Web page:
Of course, the fallacy of the argument is in the assumption that all men are, by nature, the children of God a thing expressly denied by the Lord Jesus (John 8:42) who declared to certain ones that they were of their father the devil. The conversation with Nicodemus gives us the condition upon which once-born men may see the kingdom of God, namely, by being twice-born, once of the flesh, and a second time of the Spirit. "Except a man be born again (anothen, from above) he cannot see the kingdom of God" (John 3:3). There must be a birth from heaven before there can be a heavenly inheritance. Nicodemus, though a teacher of Israel, did not understand it. He had read in vain the word through Jeremiah (Jer 31:33) relative to the "new covenant" which involves a new heart. He had failed to discern between the natural man and the spiritual man. He had no conception of a changed condition as the basis of genuine reformation. But Nicodemus was not alone in his misconception. After all these centuries, many students of the New Testament, accepting the Gospel of John as canonical and genuine, stumble over the same great truth and. "pervert the right ways of the Lord" (Acts 13:10). Taking the fifth verse of John 3, they accept the doctrine of regeneration, but couple it with an external act without which, in their view, the regeneration is not and cannot be completed. In their rituals they distinctly declare that water baptism is essential to and is productive of the regeneration which Jesus declares must be from heaven. They stumble over, or pervert the words used, and make "born of water" to be baptism, of which nothing is said in the verse or in the chapter, and which the whole tenor of Scripture denies.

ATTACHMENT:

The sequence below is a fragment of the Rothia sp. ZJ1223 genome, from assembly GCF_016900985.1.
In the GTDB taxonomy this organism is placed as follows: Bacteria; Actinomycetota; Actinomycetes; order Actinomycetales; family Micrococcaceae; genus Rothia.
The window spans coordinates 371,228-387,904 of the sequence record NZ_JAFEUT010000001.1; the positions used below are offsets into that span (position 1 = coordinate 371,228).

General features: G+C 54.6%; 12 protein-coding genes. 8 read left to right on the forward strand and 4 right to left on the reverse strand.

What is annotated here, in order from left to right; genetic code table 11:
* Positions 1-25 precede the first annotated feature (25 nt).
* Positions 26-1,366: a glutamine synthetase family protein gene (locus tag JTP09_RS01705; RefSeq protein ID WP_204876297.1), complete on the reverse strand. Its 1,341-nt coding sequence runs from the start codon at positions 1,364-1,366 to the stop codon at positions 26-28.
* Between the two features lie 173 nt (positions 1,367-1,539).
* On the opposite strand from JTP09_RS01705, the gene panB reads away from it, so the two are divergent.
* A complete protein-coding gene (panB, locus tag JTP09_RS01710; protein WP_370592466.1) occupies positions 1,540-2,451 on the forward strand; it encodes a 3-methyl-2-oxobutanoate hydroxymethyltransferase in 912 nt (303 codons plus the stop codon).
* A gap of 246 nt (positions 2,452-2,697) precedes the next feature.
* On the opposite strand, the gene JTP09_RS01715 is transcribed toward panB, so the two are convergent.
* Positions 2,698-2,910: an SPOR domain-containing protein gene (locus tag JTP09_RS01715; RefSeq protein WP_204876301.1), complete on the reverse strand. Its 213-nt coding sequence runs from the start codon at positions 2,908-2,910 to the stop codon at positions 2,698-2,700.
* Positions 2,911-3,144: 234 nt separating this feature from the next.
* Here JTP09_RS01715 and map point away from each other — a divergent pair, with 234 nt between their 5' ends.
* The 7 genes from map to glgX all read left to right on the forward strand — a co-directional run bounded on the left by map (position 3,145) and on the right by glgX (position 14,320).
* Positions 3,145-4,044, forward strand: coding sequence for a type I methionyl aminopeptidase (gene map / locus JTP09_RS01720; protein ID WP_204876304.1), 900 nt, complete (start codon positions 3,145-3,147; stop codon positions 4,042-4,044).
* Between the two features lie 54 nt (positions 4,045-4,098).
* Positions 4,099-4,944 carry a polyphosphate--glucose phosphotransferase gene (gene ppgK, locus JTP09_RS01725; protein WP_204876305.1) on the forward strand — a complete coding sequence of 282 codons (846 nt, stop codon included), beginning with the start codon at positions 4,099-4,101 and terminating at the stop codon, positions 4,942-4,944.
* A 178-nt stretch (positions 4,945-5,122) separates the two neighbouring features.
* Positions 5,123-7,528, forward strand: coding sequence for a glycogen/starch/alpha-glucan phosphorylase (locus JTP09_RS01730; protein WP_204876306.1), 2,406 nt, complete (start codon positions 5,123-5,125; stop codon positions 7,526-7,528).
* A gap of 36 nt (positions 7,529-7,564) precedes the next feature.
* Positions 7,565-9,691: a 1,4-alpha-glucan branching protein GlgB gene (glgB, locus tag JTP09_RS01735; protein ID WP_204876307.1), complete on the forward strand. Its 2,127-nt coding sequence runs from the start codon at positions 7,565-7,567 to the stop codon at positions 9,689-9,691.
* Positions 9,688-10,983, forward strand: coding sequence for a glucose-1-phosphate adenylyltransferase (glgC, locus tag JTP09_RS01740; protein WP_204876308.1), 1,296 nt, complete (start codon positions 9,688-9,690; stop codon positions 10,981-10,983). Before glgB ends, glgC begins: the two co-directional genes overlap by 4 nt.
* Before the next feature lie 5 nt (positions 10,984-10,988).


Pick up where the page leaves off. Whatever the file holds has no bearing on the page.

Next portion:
The lexicographers, the grammarians and evangelical theologians are all pronounced against the interpretation put upon the words of Jesus when He said: "Except a man (anyone) be born of water kai spirit, he cannot enter into the kingdom of God." The lexicographers tell us that the Greek conjunction kai may have an epexegetical meaning and may be (as it frequently is) used to amplify what has gone before; that it may have the sense of "even," or "namely." And thus they justify the reading: "Except a man be born of water, even (or namely) spirit, he cannot enter into the kingdom of God" (John 3:5). The grammarians tell us the same thing, and innumerable instances of such usage can be cited from both classic and New Testament Greek. The theologians are explicit in their denial that regeneration can be effected by baptism. They hold to a purely spiritual experience, either before baptism, or after it, and deny that the spiritual birth is effected by the water, no matter how applied. And yet some who take this position in discussions of the "new birth" fall away to the ritualistic idea when they come to treat of baptism, its significance and place in the Christian system. (It would be easy to justify all these statements by reference to authors and books, but space forbids the quotations here. So patent are they that we can hardly doubt the acceptance of the assertion by the intelligent reader, without citations in proof).